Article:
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Enumerating Pathways of Proton Abstraction Based on a Spatial and Electrostatic Analysis of Residues in the Catalytic Site

Authors
Journal
PLoS ONE
1932-6203
Publisher
Public Library of Science
Publication Date
Volume
7
Issue
6
Identifiers
DOI: 10.1371/journal.pone.0039577
Keywords
  • Research Article
  • Biology
  • Biochemistry
  • Enzymes
  • Enzyme Structure
  • Proteins
  • Protein Chemistry
  • Protein Structure
  • Biochemistry Simulations
  • Biophysics
  • Biophysics Simulations
  • Computational Biology
  • Biophysic Al Simulations
  • Chemistry
  • Chemical Reactions
  • Ionization
  • Computational Chemistry
  • Molecular Mechanics
  • Physical Chemistry
  • Ion Exchange
  • Computer Science
  • Algorithms
  • Computerized Simulations
  • Software Engineering
  • Software Tools
  • Physics
Disciplines
  • Biology
  • Computer Science
  • Physics

Abstract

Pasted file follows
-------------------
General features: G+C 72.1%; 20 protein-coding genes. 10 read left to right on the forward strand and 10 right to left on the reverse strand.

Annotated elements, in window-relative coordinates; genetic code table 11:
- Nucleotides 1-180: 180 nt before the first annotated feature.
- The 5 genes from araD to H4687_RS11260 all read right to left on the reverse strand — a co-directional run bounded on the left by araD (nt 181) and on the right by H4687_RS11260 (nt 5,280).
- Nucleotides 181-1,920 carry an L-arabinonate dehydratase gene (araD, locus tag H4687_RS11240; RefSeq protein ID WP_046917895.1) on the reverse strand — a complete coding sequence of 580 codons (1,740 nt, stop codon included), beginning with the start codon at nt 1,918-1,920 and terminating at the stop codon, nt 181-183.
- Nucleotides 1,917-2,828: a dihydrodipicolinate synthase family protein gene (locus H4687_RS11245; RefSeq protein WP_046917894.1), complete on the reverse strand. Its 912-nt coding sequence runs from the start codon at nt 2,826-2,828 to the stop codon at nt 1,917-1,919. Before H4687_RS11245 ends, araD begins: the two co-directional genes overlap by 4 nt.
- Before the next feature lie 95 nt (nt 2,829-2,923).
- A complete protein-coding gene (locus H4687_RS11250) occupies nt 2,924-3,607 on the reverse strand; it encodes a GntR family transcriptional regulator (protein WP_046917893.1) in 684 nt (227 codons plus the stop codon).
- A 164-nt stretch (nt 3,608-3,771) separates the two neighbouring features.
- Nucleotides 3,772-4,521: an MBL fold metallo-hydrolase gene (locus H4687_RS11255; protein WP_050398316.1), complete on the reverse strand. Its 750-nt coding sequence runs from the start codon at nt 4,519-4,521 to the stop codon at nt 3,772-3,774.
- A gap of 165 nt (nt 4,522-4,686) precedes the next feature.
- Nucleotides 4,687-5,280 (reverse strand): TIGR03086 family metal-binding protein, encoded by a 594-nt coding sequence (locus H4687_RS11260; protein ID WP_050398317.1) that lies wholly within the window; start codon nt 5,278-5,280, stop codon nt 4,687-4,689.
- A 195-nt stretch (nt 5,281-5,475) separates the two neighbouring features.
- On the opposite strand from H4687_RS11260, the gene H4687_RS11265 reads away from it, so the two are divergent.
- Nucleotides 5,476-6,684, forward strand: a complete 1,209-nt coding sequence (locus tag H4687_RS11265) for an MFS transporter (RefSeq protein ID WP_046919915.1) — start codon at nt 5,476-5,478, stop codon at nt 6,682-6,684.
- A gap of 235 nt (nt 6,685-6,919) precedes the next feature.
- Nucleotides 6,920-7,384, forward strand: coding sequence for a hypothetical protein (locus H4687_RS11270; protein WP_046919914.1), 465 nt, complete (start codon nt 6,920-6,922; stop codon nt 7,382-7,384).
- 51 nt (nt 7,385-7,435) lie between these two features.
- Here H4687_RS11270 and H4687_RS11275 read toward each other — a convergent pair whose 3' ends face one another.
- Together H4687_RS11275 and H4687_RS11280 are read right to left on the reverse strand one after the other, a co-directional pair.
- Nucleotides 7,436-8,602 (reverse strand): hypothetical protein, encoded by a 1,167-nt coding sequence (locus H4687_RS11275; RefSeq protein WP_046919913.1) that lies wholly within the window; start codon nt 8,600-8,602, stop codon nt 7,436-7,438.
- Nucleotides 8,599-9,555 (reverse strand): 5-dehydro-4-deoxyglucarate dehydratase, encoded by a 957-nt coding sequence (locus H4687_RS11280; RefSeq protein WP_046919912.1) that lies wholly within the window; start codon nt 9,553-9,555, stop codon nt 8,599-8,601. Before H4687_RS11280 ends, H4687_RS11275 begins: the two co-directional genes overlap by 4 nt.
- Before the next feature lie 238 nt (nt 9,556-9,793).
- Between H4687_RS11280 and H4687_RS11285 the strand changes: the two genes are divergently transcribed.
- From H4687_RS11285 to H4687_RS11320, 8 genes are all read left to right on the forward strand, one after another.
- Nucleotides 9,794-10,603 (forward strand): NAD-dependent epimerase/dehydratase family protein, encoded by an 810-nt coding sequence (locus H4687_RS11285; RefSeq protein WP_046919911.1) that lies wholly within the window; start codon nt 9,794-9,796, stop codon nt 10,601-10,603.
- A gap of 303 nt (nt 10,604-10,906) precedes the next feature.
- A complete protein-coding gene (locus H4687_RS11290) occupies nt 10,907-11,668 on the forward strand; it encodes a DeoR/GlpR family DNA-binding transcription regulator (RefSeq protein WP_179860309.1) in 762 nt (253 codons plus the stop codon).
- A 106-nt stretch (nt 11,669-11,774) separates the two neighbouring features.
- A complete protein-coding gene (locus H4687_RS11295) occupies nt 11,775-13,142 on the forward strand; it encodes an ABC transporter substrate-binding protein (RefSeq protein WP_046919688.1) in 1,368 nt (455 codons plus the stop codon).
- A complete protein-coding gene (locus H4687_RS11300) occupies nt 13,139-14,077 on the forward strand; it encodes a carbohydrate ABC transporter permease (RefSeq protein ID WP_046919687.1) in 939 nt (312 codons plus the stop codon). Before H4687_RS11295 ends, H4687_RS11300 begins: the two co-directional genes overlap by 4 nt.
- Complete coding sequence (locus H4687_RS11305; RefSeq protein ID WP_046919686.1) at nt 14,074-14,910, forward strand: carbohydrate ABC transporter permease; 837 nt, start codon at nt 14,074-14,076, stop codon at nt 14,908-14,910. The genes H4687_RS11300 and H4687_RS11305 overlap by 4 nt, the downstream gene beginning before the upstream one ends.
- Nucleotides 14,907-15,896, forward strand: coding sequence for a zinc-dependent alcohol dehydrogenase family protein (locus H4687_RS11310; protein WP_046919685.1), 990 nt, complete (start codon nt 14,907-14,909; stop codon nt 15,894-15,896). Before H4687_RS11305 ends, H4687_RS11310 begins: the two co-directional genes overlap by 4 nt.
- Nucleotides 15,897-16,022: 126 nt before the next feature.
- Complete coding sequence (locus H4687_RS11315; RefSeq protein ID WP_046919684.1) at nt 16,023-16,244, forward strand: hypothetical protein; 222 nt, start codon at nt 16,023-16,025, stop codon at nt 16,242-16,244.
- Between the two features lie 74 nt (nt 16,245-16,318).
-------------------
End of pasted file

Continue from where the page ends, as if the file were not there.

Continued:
The pathways of proton abstraction (PA), a key aspect of most catalytic reactions, is often controversial and highly debated. Ultrahigh-resolution diffraction studies, molecular dynamics, quantum mechanics and molecular mechanic simulations are often adopted to gain insights in the PA mechanisms in enzymes. These methods require expertise and effort to setup and can be computationally intensive. We present a push button methodology – Proton abstraction Simulation (PRISM) – to enumerate the possible pathways of PA in a protein with known 3D structure based on the spatial and electrostatic properties of residues in the proximity of a given nucleophilic residue. Proton movements are evaluated in the vicinity of this nucleophilic residue based on distances, potential differences, spatial channels and characteristics of the individual residues (polarity, acidic, basic, etc). Modulating these parameters eliminates their empirical nature and also might reveal pathways that originate from conformational changes. We have validated our method using serine proteases and concurred with the dichotomy in PA in Class A β-lactamases, both of which are hydrolases. The PA mechanism in a transferase has also been corroborated. The source code is made available at www.sanchak.com/prism.

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